Moving Groove Upstream

By Matthew Hicks  |  Posted 2005-03-11 Print this article Print

"Primarily their buyers have been individuals in teams to do collaboration work, and they bought it as a tactical solution for those teams," Burton said. "[But] theyre still fairly small in terms of numbers of customers… They had not moved upstream, and we saw that as major problem for them." Microsofts decision to buy Groove is as much about gaining technology as it is about beating out its top competitors, Burton said.
Microsoft also is gaining a luminary in the collaboration market, Ray Ozzie. Ozzie is best known as the creator of Lotus Note, which is now a product owned by IBM. In 1997, he founded Groove, based in Beverly, Mass. Ozzie will become a Microsoft chief technology officer and will report to Chairman Bill Gates.
"The addition of Ray Ozzie is a point of credibility and in many respects is Microsoft thumbing their nose at IBM," Burton said. "Once [Microsoft] got its heads around the fact that collaboration is important to them, they had to make sure that IBM didnt grab Groove." Over time, Groove has gradually honed what it now calls the Groove Virtual Office product to be a way for groups to share files and workspaces even when they are distributed across different companies and various messaging and collaboration systems, said Peter OKelly, a senior analyst at the Burton Group. Click here to read an eWEEK Labs review of Groove Virtual Office 3.0. With the Groove acquisition, Microsoft is filling a missing piece in its collaboration offerings and recognizing that workgroups often include users on non-Microsoft platforms, even within the same enterprise, OKelly said. Groove, for example, offers users the ability to access collaborative workspaces when they are offline, something thats missing in Microsofts SharePoint product, OKelly said. "Until recently, people would have argued that Microsoft does not have a comprehensive strategy and vision for communications and collaboration," OKelly said. "This will galvanize things and bring together [a strategy] more rapidly." Check out eWEEK.coms for more on IM and other collaboration technologies.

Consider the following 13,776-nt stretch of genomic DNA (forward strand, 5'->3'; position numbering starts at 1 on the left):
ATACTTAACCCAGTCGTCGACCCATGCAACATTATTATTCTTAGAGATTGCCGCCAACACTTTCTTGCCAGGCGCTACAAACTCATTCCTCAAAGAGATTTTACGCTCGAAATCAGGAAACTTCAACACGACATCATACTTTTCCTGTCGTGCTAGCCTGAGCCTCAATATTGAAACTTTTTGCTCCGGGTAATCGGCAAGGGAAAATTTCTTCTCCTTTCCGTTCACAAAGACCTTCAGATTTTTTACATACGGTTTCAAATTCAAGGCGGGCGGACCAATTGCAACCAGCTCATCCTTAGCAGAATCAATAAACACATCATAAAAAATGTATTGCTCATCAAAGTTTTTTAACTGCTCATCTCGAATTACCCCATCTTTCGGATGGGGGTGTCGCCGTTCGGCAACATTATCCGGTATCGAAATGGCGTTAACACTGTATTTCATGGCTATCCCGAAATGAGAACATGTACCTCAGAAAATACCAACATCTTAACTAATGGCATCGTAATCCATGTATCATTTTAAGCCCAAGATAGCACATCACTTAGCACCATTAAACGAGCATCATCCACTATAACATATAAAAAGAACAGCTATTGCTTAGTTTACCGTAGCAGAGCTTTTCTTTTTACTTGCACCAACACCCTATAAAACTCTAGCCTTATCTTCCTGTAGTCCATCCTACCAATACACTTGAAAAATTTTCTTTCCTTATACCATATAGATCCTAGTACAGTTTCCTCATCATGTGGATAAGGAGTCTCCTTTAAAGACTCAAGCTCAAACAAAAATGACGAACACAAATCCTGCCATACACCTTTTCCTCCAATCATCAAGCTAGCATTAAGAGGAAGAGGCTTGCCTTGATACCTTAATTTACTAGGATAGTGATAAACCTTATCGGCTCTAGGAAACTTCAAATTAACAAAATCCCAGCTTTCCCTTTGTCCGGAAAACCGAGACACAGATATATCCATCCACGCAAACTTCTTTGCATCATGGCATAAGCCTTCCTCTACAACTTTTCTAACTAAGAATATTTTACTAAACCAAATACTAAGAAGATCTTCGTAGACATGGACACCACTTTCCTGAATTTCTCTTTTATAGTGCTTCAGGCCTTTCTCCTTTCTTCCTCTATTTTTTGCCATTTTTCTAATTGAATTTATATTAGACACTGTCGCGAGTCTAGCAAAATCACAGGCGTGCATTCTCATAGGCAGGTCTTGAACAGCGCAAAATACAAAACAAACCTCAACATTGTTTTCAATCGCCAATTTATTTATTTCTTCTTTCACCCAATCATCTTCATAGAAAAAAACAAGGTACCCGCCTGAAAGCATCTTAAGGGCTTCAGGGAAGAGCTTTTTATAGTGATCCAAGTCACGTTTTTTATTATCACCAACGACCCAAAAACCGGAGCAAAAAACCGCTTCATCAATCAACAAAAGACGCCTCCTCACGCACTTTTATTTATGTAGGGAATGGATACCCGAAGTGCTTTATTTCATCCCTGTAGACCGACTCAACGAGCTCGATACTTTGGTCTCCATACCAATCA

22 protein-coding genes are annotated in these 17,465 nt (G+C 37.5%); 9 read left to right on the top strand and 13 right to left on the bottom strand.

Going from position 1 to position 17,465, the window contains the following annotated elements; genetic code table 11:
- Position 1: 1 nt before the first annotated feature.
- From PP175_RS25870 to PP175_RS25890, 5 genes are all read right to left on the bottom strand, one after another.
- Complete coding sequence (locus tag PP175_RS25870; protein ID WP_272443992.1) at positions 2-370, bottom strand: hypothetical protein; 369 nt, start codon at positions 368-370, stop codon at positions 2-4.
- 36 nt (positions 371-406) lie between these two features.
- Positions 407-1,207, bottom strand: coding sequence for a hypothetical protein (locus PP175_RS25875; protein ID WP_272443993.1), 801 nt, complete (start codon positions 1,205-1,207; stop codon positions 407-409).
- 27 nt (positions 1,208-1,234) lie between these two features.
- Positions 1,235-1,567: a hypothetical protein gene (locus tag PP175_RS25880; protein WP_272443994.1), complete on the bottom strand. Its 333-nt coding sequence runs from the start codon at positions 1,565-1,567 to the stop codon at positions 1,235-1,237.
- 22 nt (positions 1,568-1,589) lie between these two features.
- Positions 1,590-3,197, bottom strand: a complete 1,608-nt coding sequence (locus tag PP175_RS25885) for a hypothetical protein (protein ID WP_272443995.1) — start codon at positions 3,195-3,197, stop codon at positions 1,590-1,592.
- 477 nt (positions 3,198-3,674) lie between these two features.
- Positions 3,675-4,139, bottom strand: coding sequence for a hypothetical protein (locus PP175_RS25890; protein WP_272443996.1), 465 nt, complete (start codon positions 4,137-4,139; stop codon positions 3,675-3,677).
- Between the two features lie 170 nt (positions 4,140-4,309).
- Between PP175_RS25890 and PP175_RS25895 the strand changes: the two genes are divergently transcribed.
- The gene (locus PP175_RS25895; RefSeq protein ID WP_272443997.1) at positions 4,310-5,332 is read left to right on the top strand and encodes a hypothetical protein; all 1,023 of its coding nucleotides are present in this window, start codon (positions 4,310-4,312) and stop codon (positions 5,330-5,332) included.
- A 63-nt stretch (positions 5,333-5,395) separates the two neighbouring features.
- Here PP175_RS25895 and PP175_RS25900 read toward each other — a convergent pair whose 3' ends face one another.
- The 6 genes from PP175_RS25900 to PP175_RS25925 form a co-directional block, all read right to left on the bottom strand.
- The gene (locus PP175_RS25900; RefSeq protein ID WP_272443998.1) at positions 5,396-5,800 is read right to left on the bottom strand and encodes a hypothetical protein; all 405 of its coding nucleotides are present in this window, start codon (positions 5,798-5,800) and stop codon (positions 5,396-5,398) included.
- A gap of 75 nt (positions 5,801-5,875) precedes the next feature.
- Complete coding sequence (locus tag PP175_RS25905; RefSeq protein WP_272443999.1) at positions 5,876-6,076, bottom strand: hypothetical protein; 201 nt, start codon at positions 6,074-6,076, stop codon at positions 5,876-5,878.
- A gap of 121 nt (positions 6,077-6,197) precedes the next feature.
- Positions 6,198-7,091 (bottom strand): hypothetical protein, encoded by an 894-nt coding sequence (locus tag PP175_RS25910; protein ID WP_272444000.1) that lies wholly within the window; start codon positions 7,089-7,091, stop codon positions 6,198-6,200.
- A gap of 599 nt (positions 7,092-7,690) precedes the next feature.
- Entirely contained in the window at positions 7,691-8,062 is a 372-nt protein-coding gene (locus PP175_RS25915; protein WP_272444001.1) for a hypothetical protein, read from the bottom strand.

Matthew Hicks As an online reporter for, Matt Hicks covers the fast-changing developments in Internet technologies. His coverage includes the growing field of Web conferencing software and services. With eight years as a business and technology journalist, Matt has gained insight into the market strategies of IT vendors as well as the needs of enterprise IT managers. He joined Ziff Davis in 1999 as a staff writer for the former Strategies section of eWEEK, where he wrote in-depth features about corporate strategies for e-business and enterprise software. In 2002, he moved to the News department at the magazine as a senior writer specializing in coverage of database software and enterprise networking. Later that year Matt started a yearlong fellowship in Washington, DC, after being awarded an American Political Science Association Congressional Fellowship for Journalist. As a fellow, he spent nine months working on policy issues, including technology policy, in for a Member of the U.S. House of Representatives. He rejoined Ziff Davis in August 2003 as a reporter dedicated to online coverage for Along with Web conferencing, he follows search engines, Web browsers, speech technology and the Internet domain-naming system.

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